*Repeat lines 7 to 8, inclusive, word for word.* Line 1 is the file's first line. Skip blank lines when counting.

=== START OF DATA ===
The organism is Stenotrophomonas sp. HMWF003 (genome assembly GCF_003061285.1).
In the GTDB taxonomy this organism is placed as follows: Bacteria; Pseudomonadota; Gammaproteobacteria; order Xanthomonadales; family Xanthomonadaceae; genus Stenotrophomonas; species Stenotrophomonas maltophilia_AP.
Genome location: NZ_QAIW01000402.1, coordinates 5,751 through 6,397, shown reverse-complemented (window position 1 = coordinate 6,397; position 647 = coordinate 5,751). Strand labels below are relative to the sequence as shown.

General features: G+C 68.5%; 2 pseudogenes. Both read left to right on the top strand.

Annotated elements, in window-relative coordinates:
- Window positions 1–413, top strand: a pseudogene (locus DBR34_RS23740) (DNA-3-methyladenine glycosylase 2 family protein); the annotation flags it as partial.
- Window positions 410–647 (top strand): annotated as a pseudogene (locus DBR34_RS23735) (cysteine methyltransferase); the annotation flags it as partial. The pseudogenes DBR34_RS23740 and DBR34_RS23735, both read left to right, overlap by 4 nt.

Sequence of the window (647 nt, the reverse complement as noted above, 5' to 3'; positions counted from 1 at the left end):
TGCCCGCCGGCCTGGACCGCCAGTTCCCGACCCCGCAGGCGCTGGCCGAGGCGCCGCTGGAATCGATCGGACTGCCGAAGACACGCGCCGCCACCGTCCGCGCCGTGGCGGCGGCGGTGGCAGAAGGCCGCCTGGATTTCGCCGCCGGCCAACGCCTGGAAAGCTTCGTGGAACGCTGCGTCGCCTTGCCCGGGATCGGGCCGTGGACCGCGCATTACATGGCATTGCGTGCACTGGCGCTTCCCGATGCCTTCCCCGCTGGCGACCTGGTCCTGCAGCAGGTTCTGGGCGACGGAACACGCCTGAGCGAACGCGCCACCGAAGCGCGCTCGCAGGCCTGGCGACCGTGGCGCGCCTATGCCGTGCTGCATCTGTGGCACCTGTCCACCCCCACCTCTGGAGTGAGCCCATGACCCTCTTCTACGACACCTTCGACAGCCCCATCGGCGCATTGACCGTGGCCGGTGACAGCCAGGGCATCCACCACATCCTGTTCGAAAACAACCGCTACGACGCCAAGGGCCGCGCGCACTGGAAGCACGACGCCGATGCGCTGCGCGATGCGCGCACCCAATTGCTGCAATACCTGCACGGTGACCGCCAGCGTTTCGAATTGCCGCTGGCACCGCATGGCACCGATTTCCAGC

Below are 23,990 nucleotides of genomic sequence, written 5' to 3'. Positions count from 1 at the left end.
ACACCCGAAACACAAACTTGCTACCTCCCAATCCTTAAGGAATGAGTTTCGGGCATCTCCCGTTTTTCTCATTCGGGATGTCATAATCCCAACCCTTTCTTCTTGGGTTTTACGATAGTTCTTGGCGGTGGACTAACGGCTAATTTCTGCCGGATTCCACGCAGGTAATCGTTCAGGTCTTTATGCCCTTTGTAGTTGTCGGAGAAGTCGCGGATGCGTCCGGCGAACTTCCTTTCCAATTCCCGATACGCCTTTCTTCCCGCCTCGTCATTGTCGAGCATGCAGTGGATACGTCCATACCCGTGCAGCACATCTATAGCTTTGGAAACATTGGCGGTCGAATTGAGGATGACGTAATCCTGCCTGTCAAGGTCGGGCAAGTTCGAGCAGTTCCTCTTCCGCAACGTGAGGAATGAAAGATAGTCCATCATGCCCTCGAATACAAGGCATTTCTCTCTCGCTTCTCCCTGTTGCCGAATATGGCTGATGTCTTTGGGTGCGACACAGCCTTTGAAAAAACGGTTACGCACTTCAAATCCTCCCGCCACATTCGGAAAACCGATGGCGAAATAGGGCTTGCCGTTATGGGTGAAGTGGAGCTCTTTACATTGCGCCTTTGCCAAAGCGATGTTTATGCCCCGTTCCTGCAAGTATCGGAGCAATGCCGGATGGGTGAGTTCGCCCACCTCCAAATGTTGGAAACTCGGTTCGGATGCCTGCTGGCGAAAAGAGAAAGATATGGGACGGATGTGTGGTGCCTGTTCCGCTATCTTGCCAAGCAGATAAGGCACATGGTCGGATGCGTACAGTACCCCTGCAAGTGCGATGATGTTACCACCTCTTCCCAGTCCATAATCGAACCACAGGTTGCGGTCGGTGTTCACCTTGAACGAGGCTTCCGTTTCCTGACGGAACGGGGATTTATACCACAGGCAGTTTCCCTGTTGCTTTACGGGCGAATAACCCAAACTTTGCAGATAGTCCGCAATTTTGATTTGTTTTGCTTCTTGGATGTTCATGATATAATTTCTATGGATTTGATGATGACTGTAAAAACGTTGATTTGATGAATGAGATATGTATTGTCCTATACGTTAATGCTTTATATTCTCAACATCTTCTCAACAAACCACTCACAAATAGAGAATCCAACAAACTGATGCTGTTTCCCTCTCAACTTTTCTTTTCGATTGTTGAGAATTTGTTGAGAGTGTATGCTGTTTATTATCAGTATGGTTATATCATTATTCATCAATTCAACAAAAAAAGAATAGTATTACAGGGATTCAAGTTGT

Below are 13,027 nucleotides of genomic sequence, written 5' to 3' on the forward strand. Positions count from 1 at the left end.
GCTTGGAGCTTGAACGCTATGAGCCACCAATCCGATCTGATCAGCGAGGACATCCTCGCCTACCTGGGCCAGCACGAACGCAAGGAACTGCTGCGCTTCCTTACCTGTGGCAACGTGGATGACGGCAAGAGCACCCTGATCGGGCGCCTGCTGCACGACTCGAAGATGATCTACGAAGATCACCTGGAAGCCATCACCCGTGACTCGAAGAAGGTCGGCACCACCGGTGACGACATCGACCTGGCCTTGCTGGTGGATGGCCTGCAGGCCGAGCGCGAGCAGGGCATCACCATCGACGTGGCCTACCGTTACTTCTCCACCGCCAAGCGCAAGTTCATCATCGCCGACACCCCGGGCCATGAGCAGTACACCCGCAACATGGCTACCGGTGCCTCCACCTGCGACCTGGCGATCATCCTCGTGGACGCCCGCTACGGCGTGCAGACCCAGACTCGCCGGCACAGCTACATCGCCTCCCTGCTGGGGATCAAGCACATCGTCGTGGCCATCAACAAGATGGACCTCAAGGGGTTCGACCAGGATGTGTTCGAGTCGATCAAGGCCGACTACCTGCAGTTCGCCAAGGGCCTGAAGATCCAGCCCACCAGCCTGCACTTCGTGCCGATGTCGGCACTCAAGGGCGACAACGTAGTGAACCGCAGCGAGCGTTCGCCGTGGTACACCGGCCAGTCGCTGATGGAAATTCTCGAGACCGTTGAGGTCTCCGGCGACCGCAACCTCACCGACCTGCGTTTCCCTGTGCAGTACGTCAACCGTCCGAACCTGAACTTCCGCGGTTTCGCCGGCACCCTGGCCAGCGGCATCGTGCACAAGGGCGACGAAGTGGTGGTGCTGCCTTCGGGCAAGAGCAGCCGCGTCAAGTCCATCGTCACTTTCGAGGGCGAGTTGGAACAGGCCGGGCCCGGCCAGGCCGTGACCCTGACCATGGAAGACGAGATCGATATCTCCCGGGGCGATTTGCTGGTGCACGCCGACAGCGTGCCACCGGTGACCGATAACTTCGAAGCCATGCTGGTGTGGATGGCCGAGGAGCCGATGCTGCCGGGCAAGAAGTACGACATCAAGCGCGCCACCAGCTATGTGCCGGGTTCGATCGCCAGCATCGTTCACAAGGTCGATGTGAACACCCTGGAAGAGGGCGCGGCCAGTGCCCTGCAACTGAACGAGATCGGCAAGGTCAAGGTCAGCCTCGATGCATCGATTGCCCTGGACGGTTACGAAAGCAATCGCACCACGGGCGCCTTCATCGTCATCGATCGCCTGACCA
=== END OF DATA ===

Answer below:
- Window positions 410–647 (top strand): annotated as a pseudogene (locus DBR34_RS23735) (cysteine methyltransferase); the annotation flags it as partial. The pseudogenes DBR34_RS23740 and DBR34_RS23735, both read left to right, overlap by 4 nt.

Sequence of the window (647 nt, the reverse complement as noted above, 5' to 3'; positions counted from 1 at the left end):